Behind every academic paper there is a story. A story that motivates people to want to know more about, and better understand a specific reality. SURG-Africa is working with Dr Bip Nandi and his team on their study on how consent forms for surgical procedures are understood by patients in Malawi. Taking advantage of meeting at the 20th COSECSA Scientific Conference & AGM last December in Kampala, we decided to ask him a few questions about his research so far.
When people asked my mum what I was doing for a living, she had serious problems answering. It has been always a bit like this; it is nothing new. The title Communication Specialist is so broad and, at the same time, so vague, that for someone flirting with her 70's, it requires a massive effort to understand its meaning.
'Are you willing to travel to Africa as part of your job?', asked Prof Lavy during my interview. Before he had the chance to finish his question, I had already said 'Yes'.
Growing up in Morocco, I knew I was African, but I didn’t feel this part of my identity for a long time. It wasn’t until I entered the Global Surgery field and started having a Global vision of the world that I realized how much I had in common with people from other African countries.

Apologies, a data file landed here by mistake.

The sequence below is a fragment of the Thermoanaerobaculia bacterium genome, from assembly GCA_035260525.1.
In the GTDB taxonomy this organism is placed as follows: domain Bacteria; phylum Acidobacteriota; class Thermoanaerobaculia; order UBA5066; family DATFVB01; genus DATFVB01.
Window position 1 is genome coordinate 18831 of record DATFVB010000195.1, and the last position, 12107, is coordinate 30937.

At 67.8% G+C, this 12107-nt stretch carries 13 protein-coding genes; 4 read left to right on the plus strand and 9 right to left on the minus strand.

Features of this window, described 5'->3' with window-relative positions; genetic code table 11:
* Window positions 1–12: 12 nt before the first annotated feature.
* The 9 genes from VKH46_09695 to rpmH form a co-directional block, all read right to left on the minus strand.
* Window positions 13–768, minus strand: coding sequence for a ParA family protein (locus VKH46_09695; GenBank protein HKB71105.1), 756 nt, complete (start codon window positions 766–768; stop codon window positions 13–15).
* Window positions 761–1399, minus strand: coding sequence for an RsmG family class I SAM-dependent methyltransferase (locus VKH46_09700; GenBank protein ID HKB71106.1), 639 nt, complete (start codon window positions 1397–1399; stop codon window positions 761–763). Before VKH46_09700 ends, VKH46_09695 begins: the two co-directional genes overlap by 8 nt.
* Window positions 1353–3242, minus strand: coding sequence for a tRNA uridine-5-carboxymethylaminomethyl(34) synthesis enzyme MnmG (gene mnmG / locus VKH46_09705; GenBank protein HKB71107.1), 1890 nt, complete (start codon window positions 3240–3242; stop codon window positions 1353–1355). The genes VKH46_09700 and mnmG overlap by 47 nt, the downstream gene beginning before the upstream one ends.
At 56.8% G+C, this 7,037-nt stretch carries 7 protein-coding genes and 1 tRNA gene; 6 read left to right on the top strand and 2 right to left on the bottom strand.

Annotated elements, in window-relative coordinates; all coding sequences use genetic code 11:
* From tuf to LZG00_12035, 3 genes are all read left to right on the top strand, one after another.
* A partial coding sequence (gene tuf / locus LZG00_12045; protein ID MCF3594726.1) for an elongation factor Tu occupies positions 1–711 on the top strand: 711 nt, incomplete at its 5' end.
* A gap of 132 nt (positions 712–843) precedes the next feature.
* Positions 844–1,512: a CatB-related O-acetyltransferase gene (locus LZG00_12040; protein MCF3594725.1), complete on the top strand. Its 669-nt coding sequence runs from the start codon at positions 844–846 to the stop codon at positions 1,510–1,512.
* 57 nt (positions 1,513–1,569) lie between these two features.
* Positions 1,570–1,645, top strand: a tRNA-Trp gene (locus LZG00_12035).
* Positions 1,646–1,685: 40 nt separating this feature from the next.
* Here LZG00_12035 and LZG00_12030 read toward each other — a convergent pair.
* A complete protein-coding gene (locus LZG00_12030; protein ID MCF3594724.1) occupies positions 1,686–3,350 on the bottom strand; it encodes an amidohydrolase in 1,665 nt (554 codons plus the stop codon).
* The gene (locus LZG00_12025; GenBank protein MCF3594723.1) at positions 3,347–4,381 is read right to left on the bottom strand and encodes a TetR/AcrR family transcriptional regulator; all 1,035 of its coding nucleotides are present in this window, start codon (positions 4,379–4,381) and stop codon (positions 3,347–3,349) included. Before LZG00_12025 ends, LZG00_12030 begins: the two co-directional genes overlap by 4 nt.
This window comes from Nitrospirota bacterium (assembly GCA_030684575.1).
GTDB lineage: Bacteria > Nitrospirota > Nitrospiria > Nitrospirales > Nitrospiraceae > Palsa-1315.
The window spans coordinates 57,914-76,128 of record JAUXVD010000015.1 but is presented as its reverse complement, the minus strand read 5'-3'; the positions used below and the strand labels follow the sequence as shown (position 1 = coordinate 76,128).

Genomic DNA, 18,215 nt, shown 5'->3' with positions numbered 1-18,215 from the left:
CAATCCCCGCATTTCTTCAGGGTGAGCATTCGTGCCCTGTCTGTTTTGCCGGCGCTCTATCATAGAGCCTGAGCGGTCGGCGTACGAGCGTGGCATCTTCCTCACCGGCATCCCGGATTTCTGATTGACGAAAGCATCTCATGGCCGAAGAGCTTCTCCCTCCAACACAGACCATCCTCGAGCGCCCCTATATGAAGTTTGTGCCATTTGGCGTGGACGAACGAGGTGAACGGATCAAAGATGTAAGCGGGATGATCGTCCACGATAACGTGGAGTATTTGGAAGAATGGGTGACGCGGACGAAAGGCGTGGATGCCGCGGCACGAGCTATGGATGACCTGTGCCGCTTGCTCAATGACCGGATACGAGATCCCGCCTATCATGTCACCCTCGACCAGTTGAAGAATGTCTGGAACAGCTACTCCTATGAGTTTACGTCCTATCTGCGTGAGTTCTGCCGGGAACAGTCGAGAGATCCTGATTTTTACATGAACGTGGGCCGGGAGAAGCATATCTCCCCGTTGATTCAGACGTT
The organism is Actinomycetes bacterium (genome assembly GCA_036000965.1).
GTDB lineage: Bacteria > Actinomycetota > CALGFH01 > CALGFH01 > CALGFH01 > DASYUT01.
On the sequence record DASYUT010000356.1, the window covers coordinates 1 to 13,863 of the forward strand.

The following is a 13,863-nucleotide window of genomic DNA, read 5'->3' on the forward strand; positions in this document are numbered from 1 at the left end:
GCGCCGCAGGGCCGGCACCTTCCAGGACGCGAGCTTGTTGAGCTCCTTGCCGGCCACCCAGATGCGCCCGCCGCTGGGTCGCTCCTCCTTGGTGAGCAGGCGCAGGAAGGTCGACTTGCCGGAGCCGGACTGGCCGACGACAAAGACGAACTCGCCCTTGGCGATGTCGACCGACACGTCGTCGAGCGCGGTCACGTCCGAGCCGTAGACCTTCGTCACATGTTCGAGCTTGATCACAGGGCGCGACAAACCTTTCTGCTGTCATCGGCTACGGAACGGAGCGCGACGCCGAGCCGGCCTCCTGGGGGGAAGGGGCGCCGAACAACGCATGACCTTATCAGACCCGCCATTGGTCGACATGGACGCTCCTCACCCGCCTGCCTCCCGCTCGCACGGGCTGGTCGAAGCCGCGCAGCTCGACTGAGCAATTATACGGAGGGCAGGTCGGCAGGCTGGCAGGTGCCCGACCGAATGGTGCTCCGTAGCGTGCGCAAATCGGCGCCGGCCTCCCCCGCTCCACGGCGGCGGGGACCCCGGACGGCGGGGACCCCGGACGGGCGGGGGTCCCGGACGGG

One can easily lose track of Prof Ruairi Brugha’s academic titles (MB, BCh, BAO, MD, FFPHMI, MSc, DCH, Dip Obs, Dip Humanities) when reading his bio. They are the result of more than 40 years dedicated to investigate and to improve public health.
Next month, Prof Brugha, current Head of Department of Public Health and Epidemiology at RCSI, will be saying good-bye to his department colleagues and will depart to start a new adventure somewhere else. Before that happens, we have interviewed him and asked a few questions about his career.
I imagine most people not familiar with Africa would be hesitant about taking a bus across borders. When calling the number I pulled of a website that seem developed in the 90’s and bought a ticket for a 6 hour drive from Nairobi (Kenya) to Arusha (Tanzania), that hesitation was not exactly quelled.